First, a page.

Look at a map of Shenzhen, and you’ll notice that it’s a “skinny” city. A sprawling town from east to west, Shenzhen doesn’t have much space to work with going north to south. But that hasn’t stopped developers from squeezing in fun and interesting neighborhoods between the coast and the hills. Indeed, there is something for every expat’s taste: from Hong Kong culture to beach life, the skinny city has it all. Read on for detailed options.
Literally “snake mouth”, Shekou is a very nice neighborhood built on the edges of the Shenzhen Bay, just east of Bao’an where Shenzhen starts sprawling into factory towns. Originally the only place where foreigners were allowed to live in Shenzhen, Shekou is now full of Western restaurants, bars, clubs and even apartment complexes, and couldn’t feel more removed from the factory district a few miles down the highway. Many of the apartments in Shekou are built for foreign families of four or so, complete with more luxurious amenities than a typical Chinese apartment.
There are at least two international schools in Shekou, which adds to this neighborhood appeal to the young expat families that call it home. Another major attraction in Shekou is Seaworld. But don’t expect Shamu – this Seaworld is just a surreal complex of Western restaurants and nightlife hotspots full of expats, all centered around a giant ship that has been converted into a fancy hotel.
It’s a bit isolated from the rest of Shenzhen, but there is a metro under construction that will eventually get to Shekou sometime in 2011. Hong Kong, Macau, and Zhuhai are also just a ferry ride away from the port in Shekou as well.
Nestled in the new central part of Shenzhen’s central Futian district between the Futian Kou’an and Fumin metro stops is a neighborhood commonly referred to as Huanggang. At first glance, it might not look like much, but surely there is no other neighborhood in mainland China quite like this one. Partly because it is so close to the Futian border (easy access to Hong Kong), Huanggang is alive with Hong Kong-style culture at all hours of the night.
Fancy a massage and bathhouse in the middle of the night? No problem. Craving some chashaofan? Just pick one of the dozens of Hong Kong diners. Not many expats live in Huanggang, unless you consider Hong-Kongers expats. Many Hong Kong people have second homes there (including second wives, shh…), many live there full time, and many more come just for the massages.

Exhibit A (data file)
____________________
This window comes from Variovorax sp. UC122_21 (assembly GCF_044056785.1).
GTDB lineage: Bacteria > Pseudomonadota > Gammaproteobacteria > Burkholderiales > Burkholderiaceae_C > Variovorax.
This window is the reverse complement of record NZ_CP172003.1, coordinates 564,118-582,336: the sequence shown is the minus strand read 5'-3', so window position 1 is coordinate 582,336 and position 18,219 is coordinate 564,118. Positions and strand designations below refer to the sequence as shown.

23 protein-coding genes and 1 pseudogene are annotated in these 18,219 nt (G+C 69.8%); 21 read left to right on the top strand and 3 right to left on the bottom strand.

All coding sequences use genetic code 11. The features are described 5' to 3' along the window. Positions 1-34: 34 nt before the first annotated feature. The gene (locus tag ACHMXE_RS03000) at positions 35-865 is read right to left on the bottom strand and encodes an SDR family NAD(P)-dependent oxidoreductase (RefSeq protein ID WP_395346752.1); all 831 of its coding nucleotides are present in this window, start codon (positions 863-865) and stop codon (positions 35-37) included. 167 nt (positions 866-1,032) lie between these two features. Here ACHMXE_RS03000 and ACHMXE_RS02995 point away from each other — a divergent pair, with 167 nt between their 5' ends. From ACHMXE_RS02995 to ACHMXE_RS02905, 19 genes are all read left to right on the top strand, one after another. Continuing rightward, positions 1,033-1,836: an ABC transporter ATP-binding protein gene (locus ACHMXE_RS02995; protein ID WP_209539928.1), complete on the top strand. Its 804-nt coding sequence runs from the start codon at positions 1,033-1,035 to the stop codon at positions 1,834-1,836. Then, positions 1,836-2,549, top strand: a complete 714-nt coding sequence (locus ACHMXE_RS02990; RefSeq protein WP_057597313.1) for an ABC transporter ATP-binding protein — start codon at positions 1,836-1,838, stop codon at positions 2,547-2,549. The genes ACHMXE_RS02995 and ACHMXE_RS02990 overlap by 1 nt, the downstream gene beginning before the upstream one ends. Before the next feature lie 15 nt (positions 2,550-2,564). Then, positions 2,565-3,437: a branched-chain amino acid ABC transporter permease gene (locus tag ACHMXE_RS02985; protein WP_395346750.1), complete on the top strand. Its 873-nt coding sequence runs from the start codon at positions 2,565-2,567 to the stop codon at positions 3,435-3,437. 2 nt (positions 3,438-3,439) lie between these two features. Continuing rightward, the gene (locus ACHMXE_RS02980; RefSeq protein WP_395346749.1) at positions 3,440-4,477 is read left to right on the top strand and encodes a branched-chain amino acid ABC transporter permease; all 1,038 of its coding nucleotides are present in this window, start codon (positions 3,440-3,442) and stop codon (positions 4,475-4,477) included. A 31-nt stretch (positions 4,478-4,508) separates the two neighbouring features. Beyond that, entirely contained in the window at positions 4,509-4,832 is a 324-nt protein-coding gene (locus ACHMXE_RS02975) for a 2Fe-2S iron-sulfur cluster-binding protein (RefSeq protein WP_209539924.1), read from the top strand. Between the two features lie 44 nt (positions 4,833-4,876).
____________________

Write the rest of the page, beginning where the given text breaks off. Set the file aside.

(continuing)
It might not be for everyone, but Huanggang is definitely unique to Shenzhen. You can literally walk to Hong Kong from this neighborhood, or hop on the metro and get to other parts of Shenzhen conveniently.
The major drawback to living in Dameisha is that it’s quite far from everything – everything except for the beach! Out west past the suburban limits of Shenzhen, this place is literally on one of the biggest beaches in Shenzhen, and strolling around the salty-air streets sometimes makes it feel like a real beach town. Most people prefer to come to Dameisha for the day, but it actually offers some very affordable living options. And if you have a car (or a driver), it’s only about 30 minutes from the heart of Shenzhen.
When it gets too crowded on the summer weekends, you’re just a bus ride away from even more secluded beaches. So try something most expats don’t get to do – live on the beach in China!
Overseas Chinese Town 华侨城
Weird name, right? Overseas Chinese Town (OCT) was built by a group of rich real estate developers, and modeled after a more Western-style community. OCT is one of the only neighborhoods in Shenzhen with nice walking and bike paths, and it’s also conveniently located on the main metro line – huaqiaocheng station.
OCT is more upscale than most parts of Shenzhen, and your neighbors will mostly be affluent locals. But the environment is beautiful, full of trees and close to parks, and also some of the best dining in all of Shenzhen.
Another interesting attraction in OCT is Windows of the World. It’s basically a Chinese amusement park with replicas of global landmarks such as the Eiffel Tower and the Great Wall. There is also a performance (almost?) every night complete with fireworks. But the most attractive aspects of OCT are the abnormally clean surroundings, delicious food and great views of Hong Kong if you live high enough!
Luohu is actually an entire district in Shenzhen, but it’s impossible to leave it out of an article about where to live in Shenzhen. The train station and the city’s first skyscrapers are here, and Luohu is basically Shenzhen’s original downtown, full of great food and shopping. If you’re coming from other cities in China, this old (for Shenzhen) district offers the most familiar typically Chinese neighborhoods. A very young city by China’s standards, Shenzhen doesn’t have a whole lot of the “real China” that many expats are looking for. For those of you who take comfort in that, Luohu is for you.
From living with rich locals to beach bums, Hong Kong residents and expat families, Shenzhen has a neighborhood for every expat taste and lifestyle. Don’t over-think it – every one of these areas has benefits and drawbacks, and if you’re in Shenzhen for a couple years, why not try more than one neighborhood?
One reply on “Where to Live in Shenzhen”
I’m a little disappointed that Futian was not included in this article. I think it is one of the most important districts in Shenzhen and should’ve had a lengthy portion of the article dedicated on the benefits and drawbacks of living in that district.